Dean of the Faculty of Science and Technology at the University of the West Indies Cave Hill campus, Peter Gibbs, wants to see more young people get involved in entrepreneurship.
He was speaking with Barbados TODAY at the presentation of students in the 2012 Student Programme for Innovation in Science and Engineering. He said that the general complaint was that too many young people were more interested in picking technology off the shelves and using them.
“I want to see them get more involved with actually building and designing them,” he said. “It is better to come out as a graduate and go and look to work for yourself than to work for somebody else.”
He noted that the skills and creativity of the 10 students in the programme were on par with those of students at MIT, but lamented that fact that few students were furthering their studies because of issues of financing.
“The problem is they need the facilities, they need the encouragement, they need mentoring and tutoring; it is a lot easier for them to go overseas and get it. Many of them if they win scholarships they may go overseas and we may not see them come back. So we have to start providing those kinds of facilities for them and therefore our next five-year programme will be in science and technology, hence that is why we have changed the name of the faculty.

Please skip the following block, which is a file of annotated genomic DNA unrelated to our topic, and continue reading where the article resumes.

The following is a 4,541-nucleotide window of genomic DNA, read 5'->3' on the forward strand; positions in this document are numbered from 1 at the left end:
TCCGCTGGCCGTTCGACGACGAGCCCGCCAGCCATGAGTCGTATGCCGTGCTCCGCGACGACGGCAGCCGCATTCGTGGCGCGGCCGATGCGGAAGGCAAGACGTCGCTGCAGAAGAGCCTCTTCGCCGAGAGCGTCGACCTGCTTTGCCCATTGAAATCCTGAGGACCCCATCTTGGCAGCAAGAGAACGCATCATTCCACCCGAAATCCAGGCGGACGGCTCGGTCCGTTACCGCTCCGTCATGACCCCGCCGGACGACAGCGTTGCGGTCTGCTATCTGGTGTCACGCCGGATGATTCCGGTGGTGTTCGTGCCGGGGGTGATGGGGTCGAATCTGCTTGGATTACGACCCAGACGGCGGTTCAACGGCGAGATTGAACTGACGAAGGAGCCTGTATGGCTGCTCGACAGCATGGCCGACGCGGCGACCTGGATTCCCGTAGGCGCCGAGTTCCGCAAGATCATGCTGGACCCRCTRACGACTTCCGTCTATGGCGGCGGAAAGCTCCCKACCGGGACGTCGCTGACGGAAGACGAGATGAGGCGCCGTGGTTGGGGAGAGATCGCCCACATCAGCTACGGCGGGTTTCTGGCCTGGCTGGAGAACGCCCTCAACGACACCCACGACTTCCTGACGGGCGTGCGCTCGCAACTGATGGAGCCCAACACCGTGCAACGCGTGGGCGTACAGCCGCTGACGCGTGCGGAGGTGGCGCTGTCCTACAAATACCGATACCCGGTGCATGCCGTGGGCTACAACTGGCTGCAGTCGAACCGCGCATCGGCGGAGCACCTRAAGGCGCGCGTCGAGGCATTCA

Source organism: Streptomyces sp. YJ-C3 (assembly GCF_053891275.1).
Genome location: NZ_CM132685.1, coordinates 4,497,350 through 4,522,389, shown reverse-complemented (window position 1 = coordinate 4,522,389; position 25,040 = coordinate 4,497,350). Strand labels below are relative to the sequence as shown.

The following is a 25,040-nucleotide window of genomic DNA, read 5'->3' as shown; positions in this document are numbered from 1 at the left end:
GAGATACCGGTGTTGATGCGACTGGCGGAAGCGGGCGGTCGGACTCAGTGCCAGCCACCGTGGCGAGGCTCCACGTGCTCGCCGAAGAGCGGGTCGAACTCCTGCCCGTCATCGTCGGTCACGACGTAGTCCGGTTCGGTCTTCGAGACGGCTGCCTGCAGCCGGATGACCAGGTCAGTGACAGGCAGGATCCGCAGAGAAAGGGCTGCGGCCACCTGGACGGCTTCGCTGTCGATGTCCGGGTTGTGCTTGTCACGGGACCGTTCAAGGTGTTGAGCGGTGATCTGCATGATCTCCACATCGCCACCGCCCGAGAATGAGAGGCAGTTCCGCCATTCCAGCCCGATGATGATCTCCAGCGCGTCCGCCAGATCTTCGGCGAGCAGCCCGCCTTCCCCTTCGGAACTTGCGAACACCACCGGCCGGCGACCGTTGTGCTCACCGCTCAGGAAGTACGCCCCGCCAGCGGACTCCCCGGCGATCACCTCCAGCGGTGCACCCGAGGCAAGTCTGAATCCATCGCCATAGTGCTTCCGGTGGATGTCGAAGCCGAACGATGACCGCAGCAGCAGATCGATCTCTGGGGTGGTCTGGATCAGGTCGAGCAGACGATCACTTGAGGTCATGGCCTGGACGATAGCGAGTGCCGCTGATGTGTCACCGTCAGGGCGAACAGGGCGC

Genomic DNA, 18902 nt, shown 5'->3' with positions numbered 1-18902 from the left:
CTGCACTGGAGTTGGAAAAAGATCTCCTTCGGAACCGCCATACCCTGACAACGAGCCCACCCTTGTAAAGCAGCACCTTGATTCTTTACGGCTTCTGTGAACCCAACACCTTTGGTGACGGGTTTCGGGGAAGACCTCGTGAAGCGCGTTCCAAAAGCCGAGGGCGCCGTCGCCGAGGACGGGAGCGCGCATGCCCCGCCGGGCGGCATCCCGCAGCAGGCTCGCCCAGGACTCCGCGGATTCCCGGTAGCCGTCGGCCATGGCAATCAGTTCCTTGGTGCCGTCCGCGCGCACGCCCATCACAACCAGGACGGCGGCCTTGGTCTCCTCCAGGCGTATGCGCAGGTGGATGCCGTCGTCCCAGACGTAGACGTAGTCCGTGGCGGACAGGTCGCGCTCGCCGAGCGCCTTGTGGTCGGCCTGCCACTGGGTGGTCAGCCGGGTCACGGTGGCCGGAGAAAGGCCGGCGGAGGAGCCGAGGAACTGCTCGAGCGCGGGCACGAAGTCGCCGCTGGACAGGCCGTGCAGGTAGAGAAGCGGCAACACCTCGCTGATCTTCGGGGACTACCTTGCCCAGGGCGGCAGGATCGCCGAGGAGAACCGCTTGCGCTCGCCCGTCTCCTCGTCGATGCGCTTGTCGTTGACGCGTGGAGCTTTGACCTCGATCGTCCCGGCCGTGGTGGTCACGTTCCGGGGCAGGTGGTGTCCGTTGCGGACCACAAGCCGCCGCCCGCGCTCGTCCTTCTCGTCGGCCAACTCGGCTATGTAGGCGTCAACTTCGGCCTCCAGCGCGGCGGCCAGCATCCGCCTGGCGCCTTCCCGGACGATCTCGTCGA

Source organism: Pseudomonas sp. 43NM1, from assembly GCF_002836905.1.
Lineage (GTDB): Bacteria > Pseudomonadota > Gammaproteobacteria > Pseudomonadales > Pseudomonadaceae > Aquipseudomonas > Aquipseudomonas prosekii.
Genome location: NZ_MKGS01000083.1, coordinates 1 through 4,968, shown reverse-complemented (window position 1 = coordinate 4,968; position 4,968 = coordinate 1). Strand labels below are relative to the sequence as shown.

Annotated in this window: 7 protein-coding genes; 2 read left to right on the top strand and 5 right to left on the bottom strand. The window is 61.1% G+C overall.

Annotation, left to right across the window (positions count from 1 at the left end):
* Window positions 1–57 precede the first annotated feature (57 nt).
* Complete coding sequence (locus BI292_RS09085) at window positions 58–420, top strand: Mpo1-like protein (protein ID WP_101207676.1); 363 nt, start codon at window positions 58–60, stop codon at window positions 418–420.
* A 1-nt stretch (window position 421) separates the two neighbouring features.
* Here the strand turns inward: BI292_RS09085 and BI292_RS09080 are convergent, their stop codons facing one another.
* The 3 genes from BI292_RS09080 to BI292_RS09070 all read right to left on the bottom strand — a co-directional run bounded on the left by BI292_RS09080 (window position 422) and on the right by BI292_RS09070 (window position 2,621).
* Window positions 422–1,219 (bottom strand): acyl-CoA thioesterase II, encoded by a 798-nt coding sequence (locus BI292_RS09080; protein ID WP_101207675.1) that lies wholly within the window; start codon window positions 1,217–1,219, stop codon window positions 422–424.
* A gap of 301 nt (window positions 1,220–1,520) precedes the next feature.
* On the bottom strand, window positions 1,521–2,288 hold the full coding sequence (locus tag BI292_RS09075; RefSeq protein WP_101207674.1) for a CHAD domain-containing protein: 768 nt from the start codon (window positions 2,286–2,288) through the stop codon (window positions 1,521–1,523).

“We hope that a lot of these students will stay within the Caribbean and develop their education rather than going abroad. These programmes that you are now seeing here – with MIT, it is tremendous for these kids who have been brought here from all over the Caribbean. As you may have seen here a lot of these presentations covered a lot of areas of science, so this is very good for giving them a rounded education. Hopefully we will see many of these coming here next year as our students.”
Gibbs said that the UWI had seen the importance of technology to the Caribbean and while the number in his faculty had not increased they were “healthy”.
He added that it was the faculty’s hope to create a Science Park at the campus, which was aimed at attracting manufacturers and even encouraging them to come to the campus and implement more programmes which involved the students and internships.
“Barbados is pretty small and has a very small Science and Technology base, so this is our chance to try to increase that over the next five years,” he said.
Other upcoming programmes to promote science and technology within the Caribbean, Gibbs said would be a conference in November, Caribbean Academy of Sciences, which will focus on science and technology and entrepreneurship. The UWI also plans to offer online programmes in gaming and telecommunication.
“I think now it is just a matter of garnering the support that we can get from private industries and the Government, as you know these are very hard economic times so it is going to be a pretty difficult task.
“We have started exploratory talks with many groups, not only the Barbados Manufacturers’ Association but also the Barbados Association of Professional Engineers. We are looking at many areas trying to get as many of them on board and let people realise that the campus is not theory and abstract work and pure science but also applied science,” he said. (KC)